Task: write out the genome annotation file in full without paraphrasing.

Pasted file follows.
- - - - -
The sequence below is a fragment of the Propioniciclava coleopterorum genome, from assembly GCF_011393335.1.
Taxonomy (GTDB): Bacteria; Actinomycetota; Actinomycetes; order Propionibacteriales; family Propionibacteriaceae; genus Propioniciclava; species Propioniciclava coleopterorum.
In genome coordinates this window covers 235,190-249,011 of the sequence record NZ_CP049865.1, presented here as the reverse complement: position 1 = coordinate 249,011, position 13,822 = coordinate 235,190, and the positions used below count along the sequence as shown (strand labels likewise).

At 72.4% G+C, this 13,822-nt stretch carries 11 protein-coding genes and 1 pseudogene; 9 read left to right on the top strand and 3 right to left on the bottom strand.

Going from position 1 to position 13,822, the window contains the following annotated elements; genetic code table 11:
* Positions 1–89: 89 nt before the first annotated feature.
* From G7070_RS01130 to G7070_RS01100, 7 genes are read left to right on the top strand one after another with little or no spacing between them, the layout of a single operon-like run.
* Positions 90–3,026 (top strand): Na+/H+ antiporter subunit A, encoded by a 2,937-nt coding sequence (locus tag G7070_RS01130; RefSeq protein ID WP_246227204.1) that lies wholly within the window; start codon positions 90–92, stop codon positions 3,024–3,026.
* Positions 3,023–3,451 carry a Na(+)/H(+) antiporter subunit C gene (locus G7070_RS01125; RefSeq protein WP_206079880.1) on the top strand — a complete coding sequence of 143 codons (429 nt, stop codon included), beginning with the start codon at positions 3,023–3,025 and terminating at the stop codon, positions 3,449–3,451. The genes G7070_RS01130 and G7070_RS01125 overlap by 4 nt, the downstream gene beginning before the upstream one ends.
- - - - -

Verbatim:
The sequence below is a fragment of the Propioniciclava coleopterorum genome, from assembly GCF_011393335.1.
Taxonomy (GTDB): Bacteria; Actinomycetota; Actinomycetes; order Propionibacteriales; family Propionibacteriaceae; genus Propioniciclava; species Propioniciclava coleopterorum.
In genome coordinates this window covers 235,190-249,011 of the sequence record NZ_CP049865.1, presented here as the reverse complement: position 1 = coordinate 249,011, position 13,822 = coordinate 235,190, and the positions used below count along the sequence as shown (strand labels likewise).

At 72.4% G+C, this 13,822-nt stretch carries 11 protein-coding genes and 1 pseudogene; 9 read left to right on the top strand and 3 right to left on the bottom strand.

Going from position 1 to position 13,822, the window contains the following annotated elements; genetic code table 11:
* Positions 1–89: 89 nt before the first annotated feature.
* From G7070_RS01130 to G7070_RS01100, 7 genes are read left to right on the top strand one after another with little or no spacing between them, the layout of a single operon-like run.
* Positions 90–3,026 (top strand): Na+/H+ antiporter subunit A, encoded by a 2,937-nt coding sequence (locus tag G7070_RS01130; RefSeq protein ID WP_246227204.1) that lies wholly within the window; start codon positions 90–92, stop codon positions 3,024–3,026.
* Positions 3,023–3,451 carry a Na(+)/H(+) antiporter subunit C gene (locus G7070_RS01125; RefSeq protein WP_206079880.1) on the top strand — a complete coding sequence of 143 codons (429 nt, stop codon included), beginning with the start codon at positions 3,023–3,025 and terminating at the stop codon, positions 3,449–3,451. The genes G7070_RS01130 and G7070_RS01125 overlap by 4 nt, the downstream gene beginning before the upstream one ends.